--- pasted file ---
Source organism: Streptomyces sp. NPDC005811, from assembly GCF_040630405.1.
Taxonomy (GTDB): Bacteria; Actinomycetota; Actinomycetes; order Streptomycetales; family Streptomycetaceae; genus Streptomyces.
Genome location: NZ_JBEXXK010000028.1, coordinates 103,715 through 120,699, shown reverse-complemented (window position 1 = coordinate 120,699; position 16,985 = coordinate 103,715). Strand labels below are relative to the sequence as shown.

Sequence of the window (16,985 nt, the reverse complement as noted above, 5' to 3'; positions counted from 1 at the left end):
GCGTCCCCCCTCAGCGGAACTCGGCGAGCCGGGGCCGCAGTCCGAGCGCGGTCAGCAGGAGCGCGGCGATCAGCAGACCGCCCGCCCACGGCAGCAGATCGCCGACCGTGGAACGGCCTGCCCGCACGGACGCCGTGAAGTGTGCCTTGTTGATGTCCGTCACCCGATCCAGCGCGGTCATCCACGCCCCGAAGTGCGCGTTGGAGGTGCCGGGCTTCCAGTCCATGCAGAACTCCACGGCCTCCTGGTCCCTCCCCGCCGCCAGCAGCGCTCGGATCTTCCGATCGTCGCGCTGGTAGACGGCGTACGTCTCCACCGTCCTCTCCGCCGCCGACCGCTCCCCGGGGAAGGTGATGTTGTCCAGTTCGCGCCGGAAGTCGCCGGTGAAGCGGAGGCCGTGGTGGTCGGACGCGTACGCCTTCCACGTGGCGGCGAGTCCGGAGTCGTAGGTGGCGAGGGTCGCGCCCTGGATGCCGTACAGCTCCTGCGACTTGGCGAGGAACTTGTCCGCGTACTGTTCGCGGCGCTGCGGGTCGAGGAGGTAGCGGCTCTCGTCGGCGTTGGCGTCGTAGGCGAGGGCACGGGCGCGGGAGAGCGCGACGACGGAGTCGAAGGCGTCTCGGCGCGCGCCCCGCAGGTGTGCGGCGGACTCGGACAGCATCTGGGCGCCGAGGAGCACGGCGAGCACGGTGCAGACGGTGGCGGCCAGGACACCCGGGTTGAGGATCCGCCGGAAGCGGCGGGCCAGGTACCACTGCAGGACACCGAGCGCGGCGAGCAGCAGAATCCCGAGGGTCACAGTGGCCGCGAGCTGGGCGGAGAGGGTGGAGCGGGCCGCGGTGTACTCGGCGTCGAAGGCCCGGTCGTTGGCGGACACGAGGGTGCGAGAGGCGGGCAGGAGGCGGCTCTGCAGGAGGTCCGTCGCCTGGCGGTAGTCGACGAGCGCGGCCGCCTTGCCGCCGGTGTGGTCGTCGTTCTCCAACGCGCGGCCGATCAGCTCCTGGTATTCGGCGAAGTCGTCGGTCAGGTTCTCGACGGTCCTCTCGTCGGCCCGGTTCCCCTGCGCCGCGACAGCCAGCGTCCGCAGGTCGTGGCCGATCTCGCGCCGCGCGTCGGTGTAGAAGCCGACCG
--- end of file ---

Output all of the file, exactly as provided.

Source organism: Streptomyces sp. NPDC005811, from assembly GCF_040630405.1.
Taxonomy (GTDB): Bacteria; Actinomycetota; Actinomycetes; order Streptomycetales; family Streptomycetaceae; genus Streptomyces.
Genome location: NZ_JBEXXK010000028.1, coordinates 103,715 through 120,699, shown reverse-complemented (window position 1 = coordinate 120,699; position 16,985 = coordinate 103,715). Strand labels below are relative to the sequence as shown.

Sequence of the window (16,985 nt, the reverse complement as noted above, 5' to 3'; positions counted from 1 at the left end):
GCGTCCCCCCTCAGCGGAACTCGGCGAGCCGGGGCCGCAGTCCGAGCGCGGTCAGCAGGAGCGCGGCGATCAGCAGACCGCCCGCCCACGGCAGCAGATCGCCGACCGTGGAACGGCCTGCCCGCACGGACGCCGTGAAGTGTGCCTTGTTGATGTCCGTCACCCGATCCAGCGCGGTCATCCACGCCCCGAAGTGCGCGTTGGAGGTGCCGGGCTTCCAGTCCATGCAGAACTCCACGGCCTCCTGGTCCCTCCCCGCCGCCAGCAGCGCTCGGATCTTCCGATCGTCGCGCTGGTAGACGGCGTACGTCTCCACCGTCCTCTCCGCCGCCGACCGCTCCCCGGGGAAGGTGATGTTGTCCAGTTCGCGCCGGAAGTCGCCGGTGAAGCGGAGGCCGTGGTGGTCGGACGCGTACGCCTTCCACGTGGCGGCGAGTCCGGAGTCGTAGGTGGCGAGGGTCGCGCCCTGGATGCCGTACAGCTCCTGCGACTTGGCGAGGAACTTGTCCGCGTACTGTTCGCGGCGCTGCGGGTCGAGGAGGTAGCGGCTCTCGTCGGCGTTGGCGTCGTAGGCGAGGGCACGGGCGCGGGAGAGCGCGACGACGGAGTCGAAGGCGTCTCGGCGCGCGCCCCGCAGGTGTGCGGCGGACTCGGACAGCATCTGGGCGCCGAGGAGCACGGCGAGCACGGTGCAGACGGTGGCGGCCAGGACACCCGGGTTGAGGATCCGCCGGAAGCGGCGGGCCAGGTACCACTGCAGGACACCGAGCGCGGCGAGCAGCAGAATCCCGAGGGTCACAGTGGCCGCGAGCTGGGCGGAGAGGGTGGAGCGGGCCGCGGTGTACTCGGCGTCGAAGGCCCGGTCGTTGGCGGACACGAGGGTGCGAGAGGCGGGCAGGAGGCGGCTCTGCAGGAGGTCCGTCGCCTGGCGGTAGTCGACGAGCGCGGCCGCCTTGCCGCCGGTGTGGTCGTCGTTCTCCAACGCGCGGCCGATCAGCTCCTGGTATTCGGCGAAGTCGTCGGTCAGGTTCTCGACGGTCCTCTCGTCGGCCCGGTTCCCCTGCGCCGCGACAGCCAGCGTCCGCAGGTCGTGGCCGATCTCGCGCCGCGCGTCGGTGTAGAAGCCGACCG